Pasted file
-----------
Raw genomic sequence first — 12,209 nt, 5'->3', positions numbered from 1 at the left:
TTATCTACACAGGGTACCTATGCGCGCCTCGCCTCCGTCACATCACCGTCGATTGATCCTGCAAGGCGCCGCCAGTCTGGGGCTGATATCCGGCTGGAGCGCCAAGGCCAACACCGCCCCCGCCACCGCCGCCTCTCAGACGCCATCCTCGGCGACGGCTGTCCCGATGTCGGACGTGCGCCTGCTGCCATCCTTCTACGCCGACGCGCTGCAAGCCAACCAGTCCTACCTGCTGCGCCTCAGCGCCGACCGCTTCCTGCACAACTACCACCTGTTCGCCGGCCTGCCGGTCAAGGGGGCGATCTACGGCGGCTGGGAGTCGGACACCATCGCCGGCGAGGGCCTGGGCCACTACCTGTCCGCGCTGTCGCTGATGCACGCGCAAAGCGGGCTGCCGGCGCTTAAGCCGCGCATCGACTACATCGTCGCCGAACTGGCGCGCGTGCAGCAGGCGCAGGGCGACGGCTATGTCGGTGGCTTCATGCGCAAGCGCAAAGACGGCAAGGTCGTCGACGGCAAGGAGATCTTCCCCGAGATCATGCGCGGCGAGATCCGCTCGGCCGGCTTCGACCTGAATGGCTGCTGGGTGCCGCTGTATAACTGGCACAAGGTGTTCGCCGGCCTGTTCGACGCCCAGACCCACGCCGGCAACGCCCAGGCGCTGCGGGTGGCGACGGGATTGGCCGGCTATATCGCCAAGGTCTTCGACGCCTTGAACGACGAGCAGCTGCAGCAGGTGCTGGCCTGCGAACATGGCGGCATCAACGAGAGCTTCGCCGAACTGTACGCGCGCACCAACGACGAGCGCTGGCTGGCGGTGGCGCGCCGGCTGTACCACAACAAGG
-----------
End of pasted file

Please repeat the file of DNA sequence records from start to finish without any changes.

Raw genomic sequence first — 12,209 nt, 5'->3', positions numbered from 1 at the left:
TTATCTACACAGGGTACCTATGCGCGCCTCGCCTCCGTCACATCACCGTCGATTGATCCTGCAAGGCGCCGCCAGTCTGGGGCTGATATCCGGCTGGAGCGCCAAGGCCAACACCGCCCCCGCCACCGCCGCCTCTCAGACGCCATCCTCGGCGACGGCTGTCCCGATGTCGGACGTGCGCCTGCTGCCATCCTTCTACGCCGACGCGCTGCAAGCCAACCAGTCCTACCTGCTGCGCCTCAGCGCCGACCGCTTCCTGCACAACTACCACCTGTTCGCCGGCCTGCCGGTCAAGGGGGCGATCTACGGCGGCTGGGAGTCGGACACCATCGCCGGCGAGGGCCTGGGCCACTACCTGTCCGCGCTGTCGCTGATGCACGCGCAAAGCGGGCTGCCGGCGCTTAAGCCGCGCATCGACTACATCGTCGCCGAACTGGCGCGCGTGCAGCAGGCGCAGGGCGACGGCTATGTCGGTGGCTTCATGCGCAAGCGCAAAGACGGCAAGGTCGTCGACGGCAAGGAGATCTTCCCCGAGATCATGCGCGGCGAGATCCGCTCGGCCGGCTTCGACCTGAATGGCTGCTGGGTGCCGCTGTATAACTGGCACAAGGTGTTCGCCGGCCTGTTCGACGCCCAGACCCACGCCGGCAACGCCCAGGCGCTGCGGGTGGCGACGGGATTGGCCGGCTATATCGCCAAGGTCTTCGACGCCTTGAACGACGAGCAGCTGCAGCAGGTGCTGGCCTGCGAACATGGCGGCATCAACGAGAGCTTCGCCGAACTGTACGCGCGCACCAACGACGAGCGCTGGCTGGCGGTGGCGCGCCGGCTGTACCACAACAAGG